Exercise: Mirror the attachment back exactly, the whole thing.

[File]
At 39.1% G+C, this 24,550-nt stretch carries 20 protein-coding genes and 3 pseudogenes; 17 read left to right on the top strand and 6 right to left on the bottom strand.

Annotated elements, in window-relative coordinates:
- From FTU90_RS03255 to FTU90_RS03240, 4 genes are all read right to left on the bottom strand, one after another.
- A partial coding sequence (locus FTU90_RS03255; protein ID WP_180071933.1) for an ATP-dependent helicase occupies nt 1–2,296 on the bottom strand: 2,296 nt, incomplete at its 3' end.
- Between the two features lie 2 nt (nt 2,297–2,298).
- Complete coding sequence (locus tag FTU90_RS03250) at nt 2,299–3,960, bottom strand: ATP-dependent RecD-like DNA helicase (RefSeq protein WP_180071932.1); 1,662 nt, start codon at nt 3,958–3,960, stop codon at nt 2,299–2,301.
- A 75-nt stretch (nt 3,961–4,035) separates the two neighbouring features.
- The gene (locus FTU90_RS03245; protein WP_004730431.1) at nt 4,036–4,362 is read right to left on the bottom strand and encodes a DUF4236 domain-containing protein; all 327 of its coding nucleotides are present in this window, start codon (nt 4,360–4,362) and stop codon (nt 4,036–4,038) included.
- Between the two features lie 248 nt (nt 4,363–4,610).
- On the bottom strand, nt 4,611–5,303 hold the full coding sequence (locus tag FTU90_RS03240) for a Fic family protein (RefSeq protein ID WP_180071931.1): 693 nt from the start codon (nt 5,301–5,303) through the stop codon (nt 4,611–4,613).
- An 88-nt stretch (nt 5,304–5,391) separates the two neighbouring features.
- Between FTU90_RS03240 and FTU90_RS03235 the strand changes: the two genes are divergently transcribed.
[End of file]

At 39.1% G+C, this 24,550-nt stretch carries 20 protein-coding genes and 3 pseudogenes; 17 read left to right on the top strand and 6 right to left on the bottom strand.

Annotated elements, in window-relative coordinates:
- From FTU90_RS03255 to FTU90_RS03240, 4 genes are all read right to left on the bottom strand, one after another.
- A partial coding sequence (locus FTU90_RS03255; protein ID WP_180071933.1) for an ATP-dependent helicase occupies nt 1–2,296 on the bottom strand: 2,296 nt, incomplete at its 3' end.
- Between the two features lie 2 nt (nt 2,297–2,298).
- Complete coding sequence (locus tag FTU90_RS03250) at nt 2,299–3,960, bottom strand: ATP-dependent RecD-like DNA helicase (RefSeq protein WP_180071932.1); 1,662 nt, start codon at nt 3,958–3,960, stop codon at nt 2,299–2,301.
- A 75-nt stretch (nt 3,961–4,035) separates the two neighbouring features.
- The gene (locus FTU90_RS03245; protein WP_004730431.1) at nt 4,036–4,362 is read right to left on the bottom strand and encodes a DUF4236 domain-containing protein; all 327 of its coding nucleotides are present in this window, start codon (nt 4,360–4,362) and stop codon (nt 4,036–4,038) included.
- Between the two features lie 248 nt (nt 4,363–4,610).
- On the bottom strand, nt 4,611–5,303 hold the full coding sequence (locus tag FTU90_RS03240) for a Fic family protein (RefSeq protein ID WP_180071931.1): 693 nt from the start codon (nt 5,301–5,303) through the stop codon (nt 4,611–4,613).
- An 88-nt stretch (nt 5,304–5,391) separates the two neighbouring features.
- Between FTU90_RS03240 and FTU90_RS03235 the strand changes: the two genes are divergently transcribed.